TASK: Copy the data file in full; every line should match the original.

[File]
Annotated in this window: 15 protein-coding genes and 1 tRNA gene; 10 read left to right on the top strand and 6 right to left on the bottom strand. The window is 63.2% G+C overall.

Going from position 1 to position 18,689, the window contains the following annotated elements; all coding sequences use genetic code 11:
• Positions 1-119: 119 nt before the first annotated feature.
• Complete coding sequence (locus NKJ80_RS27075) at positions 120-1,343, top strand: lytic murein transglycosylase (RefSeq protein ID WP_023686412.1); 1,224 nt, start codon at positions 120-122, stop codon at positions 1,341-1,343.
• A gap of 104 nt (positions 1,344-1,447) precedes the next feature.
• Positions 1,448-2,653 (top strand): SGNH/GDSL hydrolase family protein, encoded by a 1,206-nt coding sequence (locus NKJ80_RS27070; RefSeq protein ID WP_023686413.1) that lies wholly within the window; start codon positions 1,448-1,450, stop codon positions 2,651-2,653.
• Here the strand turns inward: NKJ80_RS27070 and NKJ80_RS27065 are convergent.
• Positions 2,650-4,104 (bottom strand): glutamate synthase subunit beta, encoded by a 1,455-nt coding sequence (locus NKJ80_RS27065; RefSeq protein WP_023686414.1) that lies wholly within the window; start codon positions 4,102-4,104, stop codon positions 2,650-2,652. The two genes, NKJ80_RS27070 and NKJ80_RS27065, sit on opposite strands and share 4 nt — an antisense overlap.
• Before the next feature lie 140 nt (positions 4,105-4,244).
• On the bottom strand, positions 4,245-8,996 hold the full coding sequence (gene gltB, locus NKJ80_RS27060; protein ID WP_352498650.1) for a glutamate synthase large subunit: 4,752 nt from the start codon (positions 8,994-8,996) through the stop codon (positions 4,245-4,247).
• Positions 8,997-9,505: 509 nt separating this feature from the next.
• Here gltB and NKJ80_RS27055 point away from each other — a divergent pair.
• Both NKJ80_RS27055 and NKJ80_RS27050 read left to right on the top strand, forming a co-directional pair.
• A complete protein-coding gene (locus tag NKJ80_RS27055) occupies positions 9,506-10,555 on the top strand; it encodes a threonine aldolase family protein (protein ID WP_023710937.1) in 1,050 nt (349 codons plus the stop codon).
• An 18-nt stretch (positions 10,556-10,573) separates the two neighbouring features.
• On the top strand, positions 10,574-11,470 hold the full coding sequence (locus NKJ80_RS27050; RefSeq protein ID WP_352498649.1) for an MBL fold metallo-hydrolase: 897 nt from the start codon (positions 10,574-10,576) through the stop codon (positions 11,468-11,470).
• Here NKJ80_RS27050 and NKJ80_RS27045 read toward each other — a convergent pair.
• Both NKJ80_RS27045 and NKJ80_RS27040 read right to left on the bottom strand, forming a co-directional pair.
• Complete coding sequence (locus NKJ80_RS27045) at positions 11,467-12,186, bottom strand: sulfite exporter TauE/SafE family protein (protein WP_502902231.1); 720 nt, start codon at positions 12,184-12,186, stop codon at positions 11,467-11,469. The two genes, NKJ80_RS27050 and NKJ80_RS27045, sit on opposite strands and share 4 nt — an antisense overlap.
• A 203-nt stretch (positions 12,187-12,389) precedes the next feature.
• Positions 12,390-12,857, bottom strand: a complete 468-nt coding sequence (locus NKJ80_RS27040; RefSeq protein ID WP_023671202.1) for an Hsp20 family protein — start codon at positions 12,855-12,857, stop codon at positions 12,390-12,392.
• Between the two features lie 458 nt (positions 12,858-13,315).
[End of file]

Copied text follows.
Annotated in this window: 15 protein-coding genes and 1 tRNA gene; 10 read left to right on the top strand and 6 right to left on the bottom strand. The window is 63.2% G+C overall.

Going from position 1 to position 18,689, the window contains the following annotated elements; all coding sequences use genetic code 11:
• Positions 1-119: 119 nt before the first annotated feature.
• Complete coding sequence (locus NKJ80_RS27075) at positions 120-1,343, top strand: lytic murein transglycosylase (RefSeq protein ID WP_023686412.1); 1,224 nt, start codon at positions 120-122, stop codon at positions 1,341-1,343.
• A gap of 104 nt (positions 1,344-1,447) precedes the next feature.
• Positions 1,448-2,653 (top strand): SGNH/GDSL hydrolase family protein, encoded by a 1,206-nt coding sequence (locus NKJ80_RS27070; RefSeq protein ID WP_023686413.1) that lies wholly within the window; start codon positions 1,448-1,450, stop codon positions 2,651-2,653.
• Here the strand turns inward: NKJ80_RS27070 and NKJ80_RS27065 are convergent.
• Positions 2,650-4,104 (bottom strand): glutamate synthase subunit beta, encoded by a 1,455-nt coding sequence (locus NKJ80_RS27065; RefSeq protein WP_023686414.1) that lies wholly within the window; start codon positions 4,102-4,104, stop codon positions 2,650-2,652. The two genes, NKJ80_RS27070 and NKJ80_RS27065, sit on opposite strands and share 4 nt — an antisense overlap.
• Before the next feature lie 140 nt (positions 4,105-4,244).
• On the bottom strand, positions 4,245-8,996 hold the full coding sequence (gene gltB, locus NKJ80_RS27060; protein ID WP_352498650.1) for a glutamate synthase large subunit: 4,752 nt from the start codon (positions 8,994-8,996) through the stop codon (positions 4,245-4,247).
• Positions 8,997-9,505: 509 nt separating this feature from the next.
• Here gltB and NKJ80_RS27055 point away from each other — a divergent pair.
• Both NKJ80_RS27055 and NKJ80_RS27050 read left to right on the top strand, forming a co-directional pair.
• A complete protein-coding gene (locus tag NKJ80_RS27055) occupies positions 9,506-10,555 on the top strand; it encodes a threonine aldolase family protein (protein ID WP_023710937.1) in 1,050 nt (349 codons plus the stop codon).
• An 18-nt stretch (positions 10,556-10,573) separates the two neighbouring features.
• On the top strand, positions 10,574-11,470 hold the full coding sequence (locus NKJ80_RS27050; RefSeq protein ID WP_352498649.1) for an MBL fold metallo-hydrolase: 897 nt from the start codon (positions 10,574-10,576) through the stop codon (positions 11,468-11,470).
• Here NKJ80_RS27050 and NKJ80_RS27045 read toward each other — a convergent pair.
• Both NKJ80_RS27045 and NKJ80_RS27040 read right to left on the bottom strand, forming a co-directional pair.
• Complete coding sequence (locus NKJ80_RS27045) at positions 11,467-12,186, bottom strand: sulfite exporter TauE/SafE family protein (protein WP_502902231.1); 720 nt, start codon at positions 12,184-12,186, stop codon at positions 11,467-11,469. The two genes, NKJ80_RS27050 and NKJ80_RS27045, sit on opposite strands and share 4 nt — an antisense overlap.
• A 203-nt stretch (positions 12,187-12,389) precedes the next feature.
• Positions 12,390-12,857, bottom strand: a complete 468-nt coding sequence (locus NKJ80_RS27040; RefSeq protein ID WP_023671202.1) for an Hsp20 family protein — start codon at positions 12,855-12,857, stop codon at positions 12,390-12,392.
• Between the two features lie 458 nt (positions 12,858-13,315).